build a park trail, fifth and sixth graders researched island flora and
history, surveyed townspeople, learned to use global-positioning-system
(GPS) units and geographic-information-services (GIS)
maps to design their trail, studied town government and presented
their proposed trail to park commissioners, who approved it.
When a dead white-beaked dolphin washed up on a nearby island,
vocational arts teacher Terry Goodhue created a project in
which students rearticulated the dolphin's skeleton. They boiled off the skin and fat in honey barrels behind the school, bleached
the bones and placed them in carefully labeled boxes, then reassembled
the skeleton. Students studied the bones' names and
functions, as well as dolphin eating habits and evolution. The
skeleton now hangs in the school, where it's still used as a learning
tool, as when ninth-grade biology students compared human
hands to the dolphin's fins.
The Fox Island Thoroughfare, a strait separating the island of North Haven from its neighbor, Vinalhaven.
Credit: Katherine Emery
Teachers also look to the island's traditions for inspiration.
Under Goodhue's watchful eye, juniors Conor Curtin and Ashley
Hodder built a fishing boat of historic North Haven design, using
a hand tool called a plane -- and lots of trial and error -- to shape
planks to fit the boat's frame. Students use old techniques --
steaming oak frames and cedar garboards -- and develop an
understanding of tools and job skills. But Curtin knows how
boatbuilding dovetails with academics. "Instead of just using a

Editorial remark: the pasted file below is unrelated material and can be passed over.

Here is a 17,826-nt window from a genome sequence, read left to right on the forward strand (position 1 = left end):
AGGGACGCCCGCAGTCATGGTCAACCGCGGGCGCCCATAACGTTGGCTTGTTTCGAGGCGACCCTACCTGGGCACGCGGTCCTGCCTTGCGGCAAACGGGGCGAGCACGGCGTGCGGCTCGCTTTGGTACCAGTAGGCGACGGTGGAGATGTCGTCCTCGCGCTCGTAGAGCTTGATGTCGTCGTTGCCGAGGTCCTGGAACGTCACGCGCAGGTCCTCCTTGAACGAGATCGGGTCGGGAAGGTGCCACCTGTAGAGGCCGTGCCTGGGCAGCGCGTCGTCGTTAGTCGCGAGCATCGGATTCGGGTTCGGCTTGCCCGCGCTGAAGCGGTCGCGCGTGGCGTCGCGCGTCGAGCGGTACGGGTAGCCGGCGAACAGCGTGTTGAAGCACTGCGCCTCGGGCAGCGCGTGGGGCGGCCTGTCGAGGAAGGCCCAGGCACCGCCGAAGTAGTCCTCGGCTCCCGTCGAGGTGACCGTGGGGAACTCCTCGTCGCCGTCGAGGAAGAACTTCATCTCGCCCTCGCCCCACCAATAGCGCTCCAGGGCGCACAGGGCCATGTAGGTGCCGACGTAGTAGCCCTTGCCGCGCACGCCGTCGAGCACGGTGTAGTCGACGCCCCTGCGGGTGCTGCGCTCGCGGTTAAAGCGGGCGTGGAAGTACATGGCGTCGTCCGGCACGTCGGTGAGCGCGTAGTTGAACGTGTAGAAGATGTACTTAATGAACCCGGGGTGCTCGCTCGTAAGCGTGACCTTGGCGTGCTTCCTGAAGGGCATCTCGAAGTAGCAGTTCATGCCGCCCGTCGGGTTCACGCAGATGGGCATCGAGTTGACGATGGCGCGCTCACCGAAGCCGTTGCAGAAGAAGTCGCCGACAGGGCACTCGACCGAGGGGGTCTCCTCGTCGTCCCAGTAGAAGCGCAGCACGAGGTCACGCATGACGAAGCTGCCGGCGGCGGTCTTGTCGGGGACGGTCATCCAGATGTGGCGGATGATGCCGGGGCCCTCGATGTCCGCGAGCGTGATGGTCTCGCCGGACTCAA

textbook, we use math in real life," he says. "That's a big part of
it -- learning to apply skills we learn in class."
At daily meetings, staff members discuss collaboration and
integrating academics with these hands-on projects, but "the
first order of business is students," says Hallowell. Parents
praise the school's focus and flexibility. "It's adaptive. It works
for a really intellectual kind of kid or a hands-on kind of kid," says
Adam Campbell, a lobsterman and oyster farmer with four children
at the school. "They can focus that education and tailor it to
each student, and not use up or hurt anyone else's time."
learn to build on their students' interests. When eleventh
and twelfth graders studied forest ecology, high school science
teacher John Dietter integrated a student's love of photography,
asking her to find historic North Haven photos, take new pictures
from the same location, and grapple with the evident ecological
changes. "Rather than starting with the theory in the classroom
and reading a text, I had her go to these places and see the change
and then try to hook the theory on to it," Dietter says.
Because of the island's isolation, NHCS seeks learning opportunities
that broaden students' experiences. English and U.S.
history teacher Keith Eaton says the school "readjusted my curriculum"
when they hosted Native American leader Barry Dana
for workshops on Maine's Penobscot Nation, of which he is